Friday, March 13, 2009

More Variants than Words in the New Testament!

Quote of the day:

there are more differences among our manuscripts than there are words in the New Testament.
Bart D. Ehrman, Misquoting Jesus p. 10

This is one of the most abused quotes from Ehrman's NY Times Bestseller Misquoting Jesus. Strictly speaking the quote is not factually incorrect - there are around 200,000-300,000 textual variants among our New Testament manuscripts.

However, there are two main issues with this quote that allows it to be abused. (1) Firstly, there is the use of these figures for what Ehrman calls "comparative terms" (Misquoting Jesus, p. 10). (2) Secondly, there is the unambiguous opening for what these textual variants are and mean.

The first issue is rather easily explained. By no means is this comparison suggesting that every word of the New Testament is disputed (or that there are thousands of errors!). What this figure actually demonstrates is that we have a lot of manuscripts for the New Testament. We have to put this claim into perspective - we have over 1 million+ pages of NT manuscripts. So, these variants don't seem as big as a deal as those attacking the NT would like us to think - and this is without exploring the next question! That is, what are these variants and what do the actually mean?

What are the variants?

As Prof. Daniel Wallace (Professor of New Testament Studies; Director for the Center for the Study of New Testament Manuscripts) puts it:

"Once it is revealed that the great majority of these variants are inconsequential—involving spelling differences that cannot even be translated, articles with proper nouns, word order changes, and the like—and that only a very small minority of the variants alter the meaning of the text, the whole picture begins to come into focus. Indeed, only about 1% of the textual variants are both meaningful and viable. The impression Ehrman sometimes gives throughout the book—and repeats in interviews—is that of wholesale uncertainty about the original wording, a view that is far more radical than he actually embraces."

‘The Gospel According to Bart', Daniel B. Wallace

Or as Prof. Bart D. Ehrman (James A. Gray Distinguished Professor) himself puts it in Misquoting Jesus:

"To be sure, of all the hundreds of thousands of textual changes found among our manuscripts, most of them are completely insignificant, immaterial, of no real importance for anything other than showing that scribes could not spell or keep focused any better than the rest of us.

'Misquoting Jesus', Bart D. Ehrman.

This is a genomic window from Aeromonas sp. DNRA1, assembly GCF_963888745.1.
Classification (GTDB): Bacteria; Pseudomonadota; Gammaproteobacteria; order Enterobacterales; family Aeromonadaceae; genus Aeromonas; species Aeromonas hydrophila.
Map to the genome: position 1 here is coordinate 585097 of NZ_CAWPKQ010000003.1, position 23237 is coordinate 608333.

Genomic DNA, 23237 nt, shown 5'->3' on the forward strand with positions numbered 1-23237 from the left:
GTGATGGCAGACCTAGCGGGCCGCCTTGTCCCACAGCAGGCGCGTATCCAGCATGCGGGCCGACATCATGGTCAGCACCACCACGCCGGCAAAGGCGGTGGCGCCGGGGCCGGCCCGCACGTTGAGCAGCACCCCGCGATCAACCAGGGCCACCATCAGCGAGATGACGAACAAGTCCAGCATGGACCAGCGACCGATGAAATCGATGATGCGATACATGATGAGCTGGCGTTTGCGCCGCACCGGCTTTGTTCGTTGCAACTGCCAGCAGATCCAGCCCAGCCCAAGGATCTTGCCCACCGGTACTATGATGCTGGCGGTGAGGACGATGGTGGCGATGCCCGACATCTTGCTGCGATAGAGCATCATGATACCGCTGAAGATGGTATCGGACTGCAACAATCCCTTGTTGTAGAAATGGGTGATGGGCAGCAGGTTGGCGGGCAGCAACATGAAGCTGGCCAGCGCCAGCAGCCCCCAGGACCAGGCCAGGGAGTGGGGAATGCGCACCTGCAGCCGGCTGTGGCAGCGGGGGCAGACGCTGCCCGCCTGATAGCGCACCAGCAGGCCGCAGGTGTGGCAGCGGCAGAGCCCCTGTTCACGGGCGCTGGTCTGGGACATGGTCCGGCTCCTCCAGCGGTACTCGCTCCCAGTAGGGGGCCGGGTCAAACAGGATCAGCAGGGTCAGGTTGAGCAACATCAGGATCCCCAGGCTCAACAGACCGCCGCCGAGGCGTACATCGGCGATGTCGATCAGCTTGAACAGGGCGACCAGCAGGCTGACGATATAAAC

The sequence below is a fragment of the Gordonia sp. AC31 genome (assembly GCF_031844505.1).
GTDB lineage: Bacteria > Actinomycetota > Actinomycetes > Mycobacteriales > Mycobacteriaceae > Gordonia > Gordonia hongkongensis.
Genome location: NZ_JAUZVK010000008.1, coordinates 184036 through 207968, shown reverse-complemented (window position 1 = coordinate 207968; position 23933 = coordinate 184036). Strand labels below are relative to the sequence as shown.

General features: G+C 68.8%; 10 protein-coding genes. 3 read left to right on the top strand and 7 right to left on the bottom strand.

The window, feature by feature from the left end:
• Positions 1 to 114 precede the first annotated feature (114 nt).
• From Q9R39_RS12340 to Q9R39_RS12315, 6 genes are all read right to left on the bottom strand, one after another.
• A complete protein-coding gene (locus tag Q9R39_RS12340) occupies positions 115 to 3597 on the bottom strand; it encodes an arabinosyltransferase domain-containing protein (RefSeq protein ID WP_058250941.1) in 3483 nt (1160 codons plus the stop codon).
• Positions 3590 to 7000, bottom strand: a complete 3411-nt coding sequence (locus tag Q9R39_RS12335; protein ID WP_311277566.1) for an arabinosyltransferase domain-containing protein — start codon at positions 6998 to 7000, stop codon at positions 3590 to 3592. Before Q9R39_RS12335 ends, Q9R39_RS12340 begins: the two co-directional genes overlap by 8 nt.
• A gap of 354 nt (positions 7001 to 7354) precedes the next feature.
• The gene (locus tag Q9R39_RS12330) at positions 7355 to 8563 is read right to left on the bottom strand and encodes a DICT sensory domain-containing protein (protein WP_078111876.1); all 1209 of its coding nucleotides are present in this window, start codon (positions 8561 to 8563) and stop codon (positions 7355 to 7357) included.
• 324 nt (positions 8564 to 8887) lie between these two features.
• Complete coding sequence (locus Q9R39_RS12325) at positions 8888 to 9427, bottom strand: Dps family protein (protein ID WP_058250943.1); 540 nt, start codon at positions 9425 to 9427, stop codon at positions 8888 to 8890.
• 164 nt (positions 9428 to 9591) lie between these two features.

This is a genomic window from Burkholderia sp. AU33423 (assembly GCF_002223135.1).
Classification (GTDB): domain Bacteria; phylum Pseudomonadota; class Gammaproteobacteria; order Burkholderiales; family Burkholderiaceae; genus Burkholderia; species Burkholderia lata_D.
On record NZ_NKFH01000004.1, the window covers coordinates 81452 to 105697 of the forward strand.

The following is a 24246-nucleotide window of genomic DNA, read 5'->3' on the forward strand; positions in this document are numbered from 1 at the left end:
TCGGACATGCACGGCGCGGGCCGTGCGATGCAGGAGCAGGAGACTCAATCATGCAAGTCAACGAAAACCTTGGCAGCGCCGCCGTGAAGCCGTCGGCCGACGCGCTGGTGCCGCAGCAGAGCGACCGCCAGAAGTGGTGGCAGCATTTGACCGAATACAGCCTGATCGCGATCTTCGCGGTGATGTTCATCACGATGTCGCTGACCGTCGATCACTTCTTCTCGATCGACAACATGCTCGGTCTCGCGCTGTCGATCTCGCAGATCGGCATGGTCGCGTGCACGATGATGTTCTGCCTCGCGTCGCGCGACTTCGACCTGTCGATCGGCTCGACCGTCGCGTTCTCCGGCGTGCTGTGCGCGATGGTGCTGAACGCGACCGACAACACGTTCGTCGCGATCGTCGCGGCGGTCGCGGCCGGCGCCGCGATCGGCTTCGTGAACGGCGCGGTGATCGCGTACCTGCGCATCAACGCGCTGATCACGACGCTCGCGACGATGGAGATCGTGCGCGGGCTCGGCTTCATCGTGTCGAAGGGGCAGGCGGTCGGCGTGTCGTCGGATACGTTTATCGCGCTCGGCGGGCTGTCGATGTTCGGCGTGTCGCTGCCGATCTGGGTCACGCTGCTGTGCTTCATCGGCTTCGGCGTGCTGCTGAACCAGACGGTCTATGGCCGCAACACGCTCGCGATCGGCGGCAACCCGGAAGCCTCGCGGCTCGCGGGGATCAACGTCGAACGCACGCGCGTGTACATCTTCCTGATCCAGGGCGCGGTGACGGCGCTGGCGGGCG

"In fact, most of the changes found in our early Christian manuscripts have nothing to do with theology or ideology. Far and and away the [sic] most changes are the result of mistakes, pure and simple—slips of the pen, accidental omissions, inadvertent additions, misspelled words, blunders of one sort or another”

'Misquoting Jesus', Bart D. Ehrman

So now we know what these hundreds of thousands of variants are. In my experience (as testified to above by the experts) it is a rather difficult task in finding textual variants that lead to a change in meaning. But, alas, there are still some, albeit very few, textual variants among the thousands of NT manuscripts - so onto the next question!

What is the Impact of these variants?

As so simply put by the late Bruce M. Metzger (Collard Professor Emeritus of New Testament Language and Literature) in an interview with Lee Strobel:

Strobel: "How many doctrines of the church are in jeopardy because of variants?"

Metzger: "I don't know of any doctrine that is in jeopardy"

Strobel: "So the variations, when they occur, tend to be minor rather than substantive?"

Metzger: "Yes, yes, that's correct...The more significant variations do not overthrow any doctrine of the church. Any good Bible will have notes that will alert the reader to variant readings of any consequence. But again, these are rare."

In short - there is nothing new or changeable about this statement. The quote is simply there for shock value - to present a meaningless comparison and playup these variants.

Don't be fooled by it!

1 comment:

  1. Thanks for putting it into perspective but i think you should clear up some definitions for people